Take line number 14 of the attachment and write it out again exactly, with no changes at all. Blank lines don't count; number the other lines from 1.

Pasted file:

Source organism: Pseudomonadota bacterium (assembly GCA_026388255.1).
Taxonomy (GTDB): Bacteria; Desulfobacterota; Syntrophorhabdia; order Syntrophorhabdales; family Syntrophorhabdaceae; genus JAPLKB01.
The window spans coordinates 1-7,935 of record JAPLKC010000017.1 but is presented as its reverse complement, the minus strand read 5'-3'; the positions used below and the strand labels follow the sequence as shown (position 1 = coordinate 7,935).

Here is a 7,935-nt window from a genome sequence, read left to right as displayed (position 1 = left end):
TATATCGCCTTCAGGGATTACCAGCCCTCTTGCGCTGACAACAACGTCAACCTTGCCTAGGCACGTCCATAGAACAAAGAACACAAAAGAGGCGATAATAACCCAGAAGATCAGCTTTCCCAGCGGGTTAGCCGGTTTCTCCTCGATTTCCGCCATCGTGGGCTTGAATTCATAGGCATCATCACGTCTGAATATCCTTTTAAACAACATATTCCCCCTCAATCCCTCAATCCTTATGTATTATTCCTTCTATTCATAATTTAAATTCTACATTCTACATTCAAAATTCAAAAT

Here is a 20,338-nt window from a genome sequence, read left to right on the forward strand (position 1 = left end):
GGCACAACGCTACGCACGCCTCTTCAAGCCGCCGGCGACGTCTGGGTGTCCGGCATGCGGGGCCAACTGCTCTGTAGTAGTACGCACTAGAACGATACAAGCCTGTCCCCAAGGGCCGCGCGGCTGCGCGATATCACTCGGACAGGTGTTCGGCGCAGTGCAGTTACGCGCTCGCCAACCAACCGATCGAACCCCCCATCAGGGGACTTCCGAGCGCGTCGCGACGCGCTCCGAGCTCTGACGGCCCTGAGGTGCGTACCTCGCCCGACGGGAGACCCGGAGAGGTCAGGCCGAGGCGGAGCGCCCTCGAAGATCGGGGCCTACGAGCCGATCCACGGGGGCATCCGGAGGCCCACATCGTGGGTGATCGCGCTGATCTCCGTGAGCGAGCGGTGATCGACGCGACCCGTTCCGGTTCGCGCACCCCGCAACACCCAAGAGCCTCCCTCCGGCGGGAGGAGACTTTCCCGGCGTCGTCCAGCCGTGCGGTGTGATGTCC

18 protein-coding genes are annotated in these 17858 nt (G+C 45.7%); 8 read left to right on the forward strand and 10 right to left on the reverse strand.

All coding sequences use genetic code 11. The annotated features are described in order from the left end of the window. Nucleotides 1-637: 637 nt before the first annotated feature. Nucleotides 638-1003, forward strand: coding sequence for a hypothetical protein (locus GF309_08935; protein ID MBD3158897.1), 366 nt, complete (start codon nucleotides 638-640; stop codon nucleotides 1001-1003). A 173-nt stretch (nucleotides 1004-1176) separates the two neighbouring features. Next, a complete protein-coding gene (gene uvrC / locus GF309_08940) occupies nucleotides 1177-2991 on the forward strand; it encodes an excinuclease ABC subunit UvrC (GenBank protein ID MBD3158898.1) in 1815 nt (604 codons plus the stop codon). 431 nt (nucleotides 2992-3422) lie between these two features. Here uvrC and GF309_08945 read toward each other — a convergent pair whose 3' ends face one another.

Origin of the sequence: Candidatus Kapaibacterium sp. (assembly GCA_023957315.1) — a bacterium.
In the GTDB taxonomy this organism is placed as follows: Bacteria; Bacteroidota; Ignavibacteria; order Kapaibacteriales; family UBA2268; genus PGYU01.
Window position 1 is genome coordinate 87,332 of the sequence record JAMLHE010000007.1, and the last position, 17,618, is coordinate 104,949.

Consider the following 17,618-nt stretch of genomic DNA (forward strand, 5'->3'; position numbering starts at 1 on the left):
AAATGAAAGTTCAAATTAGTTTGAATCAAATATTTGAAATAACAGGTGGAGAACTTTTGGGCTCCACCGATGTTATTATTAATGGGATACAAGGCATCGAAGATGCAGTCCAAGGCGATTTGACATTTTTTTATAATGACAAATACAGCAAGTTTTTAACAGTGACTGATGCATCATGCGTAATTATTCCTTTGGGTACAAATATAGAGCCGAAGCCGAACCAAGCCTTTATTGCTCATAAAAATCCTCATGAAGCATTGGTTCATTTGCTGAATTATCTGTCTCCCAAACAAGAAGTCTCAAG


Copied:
AAATGAAAGTTCAAATTAGTTTGAATCAAATATTTGAAATAACAGGTGGAGAACTTTTGGGCTCCACCGATGTTATTATTAATGGGATACAAGGCATCGAAGATGCAGTCCAAGGCGATTTGACATTTTTTTATAATGACAAATACAGCAAGTTTTTAACAGTGACTGATGCATCATGCGTAATTATTCCTTTGGGTACAAATATAGAGCCGAAGCCGAACCAAGCCTTTATTGCTCATAAAAATCCTCATGAAGCATTGGTTCATTTGCTGAATTATCTGTCTCCCAAACAAGAAGTCTCAAG